Forever Homes – Bunny Facts

‘What If Bunny Poo Was Square?’ was written to help education families about the challenges that can arise before they go out and bring home a new bunny.  Filled with bold colourful pictures, this quirky, fun and true-to-life book teaches the lesson of not biting off more than you can chew.  It is a must read for anyone considering a new bunny and for all animal lovers!

 

Did you know that the gestation period for a bunny is only 30 days!

 

The average bunny will have between 4 and 12 babies (kits), depending on their breed, each pregnancy.  It’s possible for the doe (or female bunny) to get pregnant again as soon as the next day, which means a bunny can get pregnant 12 times in one year!

This staggering number of pregnancies and babies per year is what causes a local stray bunny issue to get out of hand VERY quickly.

 

In 2007, a number of locals in Kelowna, BC, started to notice an increase in the feral bunny population around town.  It seemed that the orchard workers and farmers where seeing a significant increase in the bunnies in their area.  By 2008, the bunny numbers had gotten out of control and the city was receiving a large number of complaints each day.

Sadly, many of the bunnies that were being seen around town had once been family pets.  A large number of bunny pet owners don’t know all the facts before they take their new lovable fluff ball home and after a few years decide to release their pet into the wild. Domestic, spayed/neutered bunnies can live anywhere from 8 to 12 years, which is much longer than most new bunny owners are prepared to deal with.

Many who released their bunnies into the wild thought they were doing the right thing.  They took them out to a large fielded area in the summer and sent them on their way.  The number of multiplying bunnies got out of hand very quickly though.  Withing a two year span, it was estimated that there were over  2000 feral bunnies in the Kelowna area.  The city was faced with a difficult decision…how to get rid of all the bunnies.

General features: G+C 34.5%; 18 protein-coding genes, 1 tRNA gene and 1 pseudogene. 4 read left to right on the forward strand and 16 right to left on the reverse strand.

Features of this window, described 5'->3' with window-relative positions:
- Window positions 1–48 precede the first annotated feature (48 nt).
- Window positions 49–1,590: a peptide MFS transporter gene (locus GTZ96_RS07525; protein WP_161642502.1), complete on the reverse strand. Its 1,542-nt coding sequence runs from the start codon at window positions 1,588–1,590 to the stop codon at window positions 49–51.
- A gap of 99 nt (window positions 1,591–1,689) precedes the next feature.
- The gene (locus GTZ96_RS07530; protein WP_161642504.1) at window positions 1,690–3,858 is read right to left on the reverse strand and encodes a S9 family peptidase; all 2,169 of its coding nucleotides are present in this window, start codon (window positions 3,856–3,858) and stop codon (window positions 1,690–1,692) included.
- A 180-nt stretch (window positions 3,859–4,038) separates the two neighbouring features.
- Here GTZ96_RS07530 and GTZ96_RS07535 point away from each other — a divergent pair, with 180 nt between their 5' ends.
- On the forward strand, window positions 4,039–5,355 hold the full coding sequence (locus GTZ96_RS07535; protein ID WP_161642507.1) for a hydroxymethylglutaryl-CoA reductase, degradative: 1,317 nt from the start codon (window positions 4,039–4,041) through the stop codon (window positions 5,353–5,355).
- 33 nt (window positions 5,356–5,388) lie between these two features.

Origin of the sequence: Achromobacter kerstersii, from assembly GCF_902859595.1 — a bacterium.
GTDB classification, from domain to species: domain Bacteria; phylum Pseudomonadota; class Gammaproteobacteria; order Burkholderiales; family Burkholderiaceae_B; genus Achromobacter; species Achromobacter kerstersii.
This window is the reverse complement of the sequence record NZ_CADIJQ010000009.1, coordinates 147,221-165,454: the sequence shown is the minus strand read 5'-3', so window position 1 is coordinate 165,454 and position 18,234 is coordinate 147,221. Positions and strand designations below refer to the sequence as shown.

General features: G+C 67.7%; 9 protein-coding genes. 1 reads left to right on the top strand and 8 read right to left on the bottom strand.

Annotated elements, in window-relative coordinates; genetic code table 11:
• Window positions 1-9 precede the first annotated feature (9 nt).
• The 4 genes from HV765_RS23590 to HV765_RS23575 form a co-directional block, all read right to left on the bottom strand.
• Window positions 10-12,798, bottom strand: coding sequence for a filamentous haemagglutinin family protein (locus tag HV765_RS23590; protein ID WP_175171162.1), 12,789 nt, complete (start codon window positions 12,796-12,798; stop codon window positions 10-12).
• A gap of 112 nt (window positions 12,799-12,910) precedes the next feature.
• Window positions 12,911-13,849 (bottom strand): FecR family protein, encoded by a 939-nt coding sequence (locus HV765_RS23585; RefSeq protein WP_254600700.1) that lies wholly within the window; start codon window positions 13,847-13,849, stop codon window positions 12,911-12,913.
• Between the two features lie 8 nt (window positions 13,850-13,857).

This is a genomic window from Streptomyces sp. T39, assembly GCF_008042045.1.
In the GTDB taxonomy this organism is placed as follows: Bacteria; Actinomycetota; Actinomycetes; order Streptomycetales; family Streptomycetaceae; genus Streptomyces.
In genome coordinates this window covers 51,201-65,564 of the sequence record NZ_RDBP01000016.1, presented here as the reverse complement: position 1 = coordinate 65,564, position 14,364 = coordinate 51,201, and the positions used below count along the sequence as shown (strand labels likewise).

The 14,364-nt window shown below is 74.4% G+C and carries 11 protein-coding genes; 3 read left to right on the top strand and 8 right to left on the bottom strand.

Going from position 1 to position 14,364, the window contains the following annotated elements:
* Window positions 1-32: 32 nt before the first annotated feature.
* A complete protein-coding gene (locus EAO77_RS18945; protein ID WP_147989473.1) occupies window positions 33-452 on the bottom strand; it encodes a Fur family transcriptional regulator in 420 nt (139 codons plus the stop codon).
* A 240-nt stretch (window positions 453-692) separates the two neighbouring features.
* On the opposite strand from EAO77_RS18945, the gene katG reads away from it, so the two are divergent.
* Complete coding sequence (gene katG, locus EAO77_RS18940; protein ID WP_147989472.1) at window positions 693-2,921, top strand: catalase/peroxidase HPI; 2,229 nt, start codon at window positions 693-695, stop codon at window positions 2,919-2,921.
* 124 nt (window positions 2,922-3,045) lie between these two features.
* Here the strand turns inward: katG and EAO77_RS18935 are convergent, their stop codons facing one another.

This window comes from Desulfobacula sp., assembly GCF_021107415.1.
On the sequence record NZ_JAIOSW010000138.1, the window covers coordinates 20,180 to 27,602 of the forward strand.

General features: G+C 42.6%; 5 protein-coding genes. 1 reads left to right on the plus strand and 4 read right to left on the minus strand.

Bunnies seeking ‘forever homes’

 

Once it became obvious that the situation was getting out of hand, the city of Kelowna began looking for companies that could help them put an end to the bunny problem.  Extermination was their first means of dealing with the situation, but after a large number of complaints and petitions against the city, they put out a request for other solutions from companies that could deal with the ever growing number of bunnies.  TRACS (The Responsible Animal Care Society) won the contract that would see over 800 bunnies humanely trapped, spayed/neutered and adopted to responsible ‘forever homes’ or kept at their facility.  The city even implemented a by-law that would stop the sale of any bunnies for two years after the outbreak.

Considering the impact the feral bunny issue had on the city, you would think everyone would do their best to ensure it didn’t happen again.  Sadly, reports have been coming in over the past 12 months that a growing number of bunny colonies have popped up across the Kelowna area.

 

“We have reports of some wild rabbits on the Westside, and if we can’t capture them, that number could grow to 30 or 50 in no time,” Cyndy Mymka of the Responsible Animal Care Society. – The Daily Courier

Bunny education and awareness is what we need to ensure this doesn’t happen again!

Bunny Facts

 

There are a large number of online resources that can help to ensure responsible pet owners have all of the facts they need before they bring home a new family member.  The reality is pets require a lot of attention, care and time!

Check out some of these websites for some more info

 

Also, check out this awesome video by ErinsAnimals that will help you determine if a bunny is the right pet for you!

And remember, when you’re considering adding a new pet to your family, always check your local SPCA to see if there is a loving animal waiting there for a FOREVER HOME!

 

We’ve all heard of therapy dogs, but did you know rabbits can be therapy animals too?

One seniors home in New Brunswick is using a honey colour rabbit to help bring joy to residents and unlock memories.  Adopted from the Moncton SPCA, Honey Bunny is unique in personality

[She is] gentle, never squirms or nips like some bunnies tend to do, and she is 100 per cent litter trained.

One resident, Joan Fanjoy, 89, says that when she cuddles with Honey Bunny, it is like she takes a step back in time.

“I remember when I was just a little girl that we had rabbits on the farm,” said Fanjoy as she snuggled Honey Bunny, who was wrapped up in a baby blanket covered in hearts.

To learn more about Honey Bunny and her story, check out this Global News article [click here] or watch the video below

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